We had a number of cases like this when developing Addicus. In particular, because we have both the game and game over screens operating in a single cocos2d scene, we were noticing some bugs that occurred because of the way we handled input. This was solved by suspending input for brief periods of time.

Input Goes Off

Here’s how to tell your iPhone app to stop responding to touch events in just one line of code:

[[UIApplication sharedApplication] beginIgnoringInteractionEvents];

Input Goes On

And as you might expect, resuming responding to touch input events is similarly easy:

[[UIApplication sharedApplication] endIgnoringInteractionEvents];

How to Log to the Console Using NSLog

Dec 22, 2009   //   by Derek van Vliet   //   Development  //  1 Comment

Xcode has a built in console that provides an invaluable debugging tool for iPhone app development. It gives you a way to monitor text output from your app live at runtime. It works both for apps being debugged in the simulator and on a device.

NSLog

Logging statements to the console is just as easy as you would expect it to be in iPhone app development. Just run the NSLog function like so:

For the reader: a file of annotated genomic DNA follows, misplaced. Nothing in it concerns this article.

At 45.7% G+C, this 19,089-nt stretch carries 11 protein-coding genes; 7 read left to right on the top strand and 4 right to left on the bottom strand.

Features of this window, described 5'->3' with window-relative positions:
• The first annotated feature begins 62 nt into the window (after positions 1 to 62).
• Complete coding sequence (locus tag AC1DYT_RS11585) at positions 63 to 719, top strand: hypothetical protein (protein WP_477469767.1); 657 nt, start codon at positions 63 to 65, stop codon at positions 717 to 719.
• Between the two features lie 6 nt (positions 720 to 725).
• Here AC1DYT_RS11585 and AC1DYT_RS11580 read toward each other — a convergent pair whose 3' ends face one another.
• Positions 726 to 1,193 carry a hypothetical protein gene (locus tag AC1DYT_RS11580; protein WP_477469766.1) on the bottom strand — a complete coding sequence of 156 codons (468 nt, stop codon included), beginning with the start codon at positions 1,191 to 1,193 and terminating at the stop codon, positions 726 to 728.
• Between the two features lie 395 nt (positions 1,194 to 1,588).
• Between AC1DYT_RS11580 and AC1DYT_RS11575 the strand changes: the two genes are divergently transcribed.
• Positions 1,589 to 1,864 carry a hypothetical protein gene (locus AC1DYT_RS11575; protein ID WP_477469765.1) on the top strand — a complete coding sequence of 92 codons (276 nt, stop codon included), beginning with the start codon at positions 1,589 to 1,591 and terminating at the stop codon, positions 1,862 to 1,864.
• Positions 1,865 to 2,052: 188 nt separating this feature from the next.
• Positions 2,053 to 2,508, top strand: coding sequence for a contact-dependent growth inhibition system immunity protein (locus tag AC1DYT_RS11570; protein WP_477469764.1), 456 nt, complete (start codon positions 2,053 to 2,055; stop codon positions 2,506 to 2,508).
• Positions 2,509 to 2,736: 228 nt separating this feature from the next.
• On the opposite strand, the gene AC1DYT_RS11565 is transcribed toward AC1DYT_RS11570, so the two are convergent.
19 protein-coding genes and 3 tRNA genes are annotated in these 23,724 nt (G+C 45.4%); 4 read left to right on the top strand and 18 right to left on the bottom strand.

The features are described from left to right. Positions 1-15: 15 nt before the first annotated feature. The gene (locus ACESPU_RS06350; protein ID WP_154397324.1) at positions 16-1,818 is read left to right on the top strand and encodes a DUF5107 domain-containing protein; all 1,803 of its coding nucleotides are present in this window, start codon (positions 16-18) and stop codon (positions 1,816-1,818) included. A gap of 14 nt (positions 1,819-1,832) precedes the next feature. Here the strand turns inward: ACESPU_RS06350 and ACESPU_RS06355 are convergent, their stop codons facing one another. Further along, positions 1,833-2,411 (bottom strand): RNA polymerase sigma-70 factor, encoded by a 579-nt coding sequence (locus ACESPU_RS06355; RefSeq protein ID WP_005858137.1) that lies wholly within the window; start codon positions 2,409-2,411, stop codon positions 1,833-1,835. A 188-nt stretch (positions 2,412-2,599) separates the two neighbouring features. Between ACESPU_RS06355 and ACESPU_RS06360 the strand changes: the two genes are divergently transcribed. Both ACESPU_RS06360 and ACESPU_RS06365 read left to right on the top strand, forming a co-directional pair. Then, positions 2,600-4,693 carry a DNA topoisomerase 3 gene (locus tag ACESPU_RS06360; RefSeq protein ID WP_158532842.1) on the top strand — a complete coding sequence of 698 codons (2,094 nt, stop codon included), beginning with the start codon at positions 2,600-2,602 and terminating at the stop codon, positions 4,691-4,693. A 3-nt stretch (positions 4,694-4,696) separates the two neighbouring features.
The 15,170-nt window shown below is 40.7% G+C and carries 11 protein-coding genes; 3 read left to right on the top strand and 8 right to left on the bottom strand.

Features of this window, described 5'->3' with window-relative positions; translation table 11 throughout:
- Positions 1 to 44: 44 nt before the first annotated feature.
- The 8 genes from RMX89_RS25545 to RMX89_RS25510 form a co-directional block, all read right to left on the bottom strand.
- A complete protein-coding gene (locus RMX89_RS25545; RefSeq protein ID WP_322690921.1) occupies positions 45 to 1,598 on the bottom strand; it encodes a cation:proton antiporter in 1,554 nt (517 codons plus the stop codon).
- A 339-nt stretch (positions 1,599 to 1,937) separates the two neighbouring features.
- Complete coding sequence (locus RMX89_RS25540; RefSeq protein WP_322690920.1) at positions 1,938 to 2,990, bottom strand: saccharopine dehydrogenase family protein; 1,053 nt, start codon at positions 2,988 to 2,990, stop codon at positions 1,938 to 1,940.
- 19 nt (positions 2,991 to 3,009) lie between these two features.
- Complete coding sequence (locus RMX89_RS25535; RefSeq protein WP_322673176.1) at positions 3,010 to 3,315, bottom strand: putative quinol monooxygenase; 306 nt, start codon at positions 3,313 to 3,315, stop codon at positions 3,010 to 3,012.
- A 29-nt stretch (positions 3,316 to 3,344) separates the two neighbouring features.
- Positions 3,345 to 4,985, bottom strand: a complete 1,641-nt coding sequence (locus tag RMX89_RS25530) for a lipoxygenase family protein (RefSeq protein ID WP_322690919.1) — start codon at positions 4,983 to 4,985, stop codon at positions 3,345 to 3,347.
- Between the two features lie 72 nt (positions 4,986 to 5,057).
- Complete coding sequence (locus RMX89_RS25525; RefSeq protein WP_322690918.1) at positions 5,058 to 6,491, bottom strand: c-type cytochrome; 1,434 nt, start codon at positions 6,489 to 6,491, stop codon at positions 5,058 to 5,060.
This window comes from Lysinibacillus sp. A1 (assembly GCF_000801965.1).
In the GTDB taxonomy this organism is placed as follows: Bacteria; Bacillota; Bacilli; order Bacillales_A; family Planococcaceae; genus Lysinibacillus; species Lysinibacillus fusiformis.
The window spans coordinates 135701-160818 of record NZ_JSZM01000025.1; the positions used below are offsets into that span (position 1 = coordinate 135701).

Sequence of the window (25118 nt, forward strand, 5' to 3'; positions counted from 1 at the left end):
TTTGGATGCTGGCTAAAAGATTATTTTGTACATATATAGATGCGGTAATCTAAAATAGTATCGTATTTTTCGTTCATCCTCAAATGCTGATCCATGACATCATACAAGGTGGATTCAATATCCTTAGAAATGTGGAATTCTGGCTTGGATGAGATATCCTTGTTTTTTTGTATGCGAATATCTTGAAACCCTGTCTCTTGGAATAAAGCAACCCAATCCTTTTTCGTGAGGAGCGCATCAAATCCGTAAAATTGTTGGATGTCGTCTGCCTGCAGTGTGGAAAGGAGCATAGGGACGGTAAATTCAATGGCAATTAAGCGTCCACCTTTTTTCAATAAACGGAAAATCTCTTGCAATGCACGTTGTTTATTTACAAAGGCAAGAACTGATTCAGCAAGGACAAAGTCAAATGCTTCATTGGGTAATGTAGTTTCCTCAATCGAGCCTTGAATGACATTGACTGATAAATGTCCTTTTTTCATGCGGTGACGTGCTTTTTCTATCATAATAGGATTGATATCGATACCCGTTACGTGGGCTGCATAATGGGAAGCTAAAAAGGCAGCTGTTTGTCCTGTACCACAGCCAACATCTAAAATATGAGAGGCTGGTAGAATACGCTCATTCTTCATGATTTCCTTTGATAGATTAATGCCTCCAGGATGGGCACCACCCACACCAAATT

NSLog(@"hello world");

Format Specifiers

The NSLog statement also supports string formatting specifiers, so you can also output the values of variables to the console with just one line. Below are some examples:

NSString * str = @"hello world";
NSLog(@"%@", str);
 
int num = 10;
NSLog(@"%i", num);
 
float price = 1.99;
NSLog(@"%f", price);

How to Upgrade Your iPhone Game to OpenFeint 2.4

Dec 21, 2009   //   by Derek van Vliet   //   Development  //  1 Comment

If you were watching twitter this week, you might have heard that OpenFeint 2.4 was quietly released to developers. This update surely stretches the definition of “point release” because it is packed with awesome new features as well as a complete overhaul of the interface.

If you are upgrading to OpenFeint 2.4 from a previous version, then it is not as easy as replacing the source code. However, it is still quite easy to make the upgrade if you just keep a few things in mind. Here’s what you need to know:

Disabling Chat

If you were previously disabling the chat feature in order to meet a certain parental ratings requirement, then you would be doing so by passing the OpenFeintSettingDisableChat setting into the initializeWithProductKey method. Since chat is not the only user-genereated content in OpenFeint 2.4, this setting name has been changed to OpenFeintSettingDisableUserGeneratedContent. Below is the new way to initialize OpenFeint with chat (and all user-generated content) disabled:

NSDictionary* settings = [NSDictionary dictionaryWithObjectsAndKeys:
			[NSNumber numberWithInt:UIInterfaceOrientationLandscapeRight], OpenFeintSettingDashboardOrientation,
			@"Addicus", OpenFeintSettingShortDisplayName,
			[NSNumber numberWithBool:YES], OpenFeintSettingDisableUserGeneratedContent,